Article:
In a matter of weeks, two major players in the tech industry have seen their net worth drop by billions of dollars — partly the result of their own business decisions.
Sam “SBF” Bankman-Fried, the now former CEO of crypto exchange FTX, reportedly had a net worth of roughly $24 billion in March and $16 billion as recently as Nov. 7, but now he no longer even qualifies for a listing on the Bloomberg Billionaires Index. Some reports suggest that with his stakes in crypto and stock trading platform Robinhood, FTX companies and Alameda Research, SBF could be facing serious financial difficulties in the days to come.
Many of the ripple effects from liquidity issues at FTX spread throughout the crypto space within a week. Bankman-Fried said on Nov. 7 that “assets are fine” at FTX in a now-deleted tweet, dismissing many of the reports of the firm’s liquidity as “false rumors.” He subsequently announced that FTX was working on a potential arrangement with Binance to address the “liquidity crunch,” but the deal fell apart within 48 hours. SBF resigned and announced that FTX was filing for bankruptcy in the United States less than two days later.
“FTX now joins the infamous club of centralized crypto entities that went bust this cycle because they took enormous liberties not only with its customers’ funds but also with ethics, integrity and the very ideals of crypto,” Anto Paroian, CEO and executive director of crypto hedge fund ARK36, told Cointelegraph. “Hopefully, both the industry as a whole and individual crypto users will be able to learn and grow from this experience.”
In contrast, Elon Musk, Tesla’s CEO and still the world’s richest person, had been teasing an acquisition of social media platform Twitter for months, leading many to speculate the billionaire had no intention of following through. When an agreement was reached in October, Musk purchased the company for $44 billion, with estimates suggesting that he may owe roughly $1 billion in interest expenses annually.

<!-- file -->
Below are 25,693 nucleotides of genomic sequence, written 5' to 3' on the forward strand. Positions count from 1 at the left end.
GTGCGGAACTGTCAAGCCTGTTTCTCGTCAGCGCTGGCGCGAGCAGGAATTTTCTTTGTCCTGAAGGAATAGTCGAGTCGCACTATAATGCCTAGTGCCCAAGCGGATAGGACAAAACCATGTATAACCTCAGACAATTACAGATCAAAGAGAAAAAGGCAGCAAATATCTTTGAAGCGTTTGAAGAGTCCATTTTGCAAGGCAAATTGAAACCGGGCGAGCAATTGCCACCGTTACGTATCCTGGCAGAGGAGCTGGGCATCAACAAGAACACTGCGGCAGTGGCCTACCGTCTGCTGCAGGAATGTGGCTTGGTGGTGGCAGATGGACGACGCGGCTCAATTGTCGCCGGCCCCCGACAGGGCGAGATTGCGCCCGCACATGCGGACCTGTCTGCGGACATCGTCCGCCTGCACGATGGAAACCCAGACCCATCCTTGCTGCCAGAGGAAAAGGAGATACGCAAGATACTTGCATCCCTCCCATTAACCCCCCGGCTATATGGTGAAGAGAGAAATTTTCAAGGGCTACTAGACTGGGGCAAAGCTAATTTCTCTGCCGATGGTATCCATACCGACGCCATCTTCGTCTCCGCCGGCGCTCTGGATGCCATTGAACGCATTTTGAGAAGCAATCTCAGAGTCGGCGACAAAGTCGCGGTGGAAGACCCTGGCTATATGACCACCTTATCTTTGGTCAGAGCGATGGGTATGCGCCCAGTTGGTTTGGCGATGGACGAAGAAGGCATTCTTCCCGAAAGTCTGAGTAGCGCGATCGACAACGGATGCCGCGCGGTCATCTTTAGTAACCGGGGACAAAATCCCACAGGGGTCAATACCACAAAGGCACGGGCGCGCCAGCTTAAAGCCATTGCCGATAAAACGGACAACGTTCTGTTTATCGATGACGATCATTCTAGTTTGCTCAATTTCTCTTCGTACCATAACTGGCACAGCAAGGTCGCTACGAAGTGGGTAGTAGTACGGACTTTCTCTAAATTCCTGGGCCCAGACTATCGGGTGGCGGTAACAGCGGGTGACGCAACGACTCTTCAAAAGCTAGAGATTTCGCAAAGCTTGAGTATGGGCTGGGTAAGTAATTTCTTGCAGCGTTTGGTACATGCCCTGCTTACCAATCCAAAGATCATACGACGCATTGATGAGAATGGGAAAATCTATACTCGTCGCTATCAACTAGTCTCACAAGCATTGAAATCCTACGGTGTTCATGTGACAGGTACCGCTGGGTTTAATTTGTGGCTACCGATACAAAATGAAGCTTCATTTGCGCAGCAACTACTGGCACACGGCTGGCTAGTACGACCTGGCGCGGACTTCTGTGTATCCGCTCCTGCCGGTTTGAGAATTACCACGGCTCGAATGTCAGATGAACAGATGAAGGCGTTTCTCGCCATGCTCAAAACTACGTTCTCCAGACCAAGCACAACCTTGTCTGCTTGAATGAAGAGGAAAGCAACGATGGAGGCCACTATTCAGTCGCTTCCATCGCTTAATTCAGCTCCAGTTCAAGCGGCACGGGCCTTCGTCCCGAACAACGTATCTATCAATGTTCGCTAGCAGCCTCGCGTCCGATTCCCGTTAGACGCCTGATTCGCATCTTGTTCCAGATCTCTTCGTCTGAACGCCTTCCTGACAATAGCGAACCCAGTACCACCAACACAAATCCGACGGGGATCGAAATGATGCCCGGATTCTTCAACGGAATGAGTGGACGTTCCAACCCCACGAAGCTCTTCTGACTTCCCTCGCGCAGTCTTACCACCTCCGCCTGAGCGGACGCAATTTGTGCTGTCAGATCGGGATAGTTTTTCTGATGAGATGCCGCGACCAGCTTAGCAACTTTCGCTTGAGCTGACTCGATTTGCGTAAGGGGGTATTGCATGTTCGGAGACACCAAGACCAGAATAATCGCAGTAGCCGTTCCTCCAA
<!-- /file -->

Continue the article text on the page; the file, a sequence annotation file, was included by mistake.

Musk had a net worth of more than $300 billion in October 2021 before the acquisition of Twitter, and around the same time, the price of Tesla stock reached an all-time high of $407.36 in November 2021. In roughly a year, the Bloomberg Billionaires Index showed that the Tesla CEO lost more than $86 billion, dropping his reported net worth to $184 billion at the time of publication.
Twitter’s new leader has already implemented a series of controversial policies that have many in the business world questioning Musk’s acumen. He fired many top executives in his first week at the company — including many members of Twitter’s content moderation team — and the platform saw a sudden spike in tweets containing hate speech, leading to reports that revenue from advertisers could be at risk.
Please note that Twitter will do lots of dumb things in coming months.— Elon Musk (@elonmusk) November 9, 2022
We will keep what works & change what doesn’t.
One business decision that has the potential to put Twitter at financial risk was to move the platform to a subscription model, charging users for “verified” blue check marks instead of solely distributing them following an application process. The system led to a number of accounts falsely representing legitimate companies and individuals by getting the blue checkmark, including Nintendo of America, video game publisher Valve and United States President Joe Biden.
It's like this now, I'm sure advertisers will stick around pic.twitter.com/OE8PZxA5zx— David Milner (@DaveMilbo) November 9, 2022
“Elon Musk’s failed tenure at Twitter is a good example of how to repel authoritarian attempts,” said Max Berger, co-founder of activist group IfNotNow. “He lost critical support he needed from pillars of support (advertisers, workers, users). He tried to centralize control, but couldn’t.”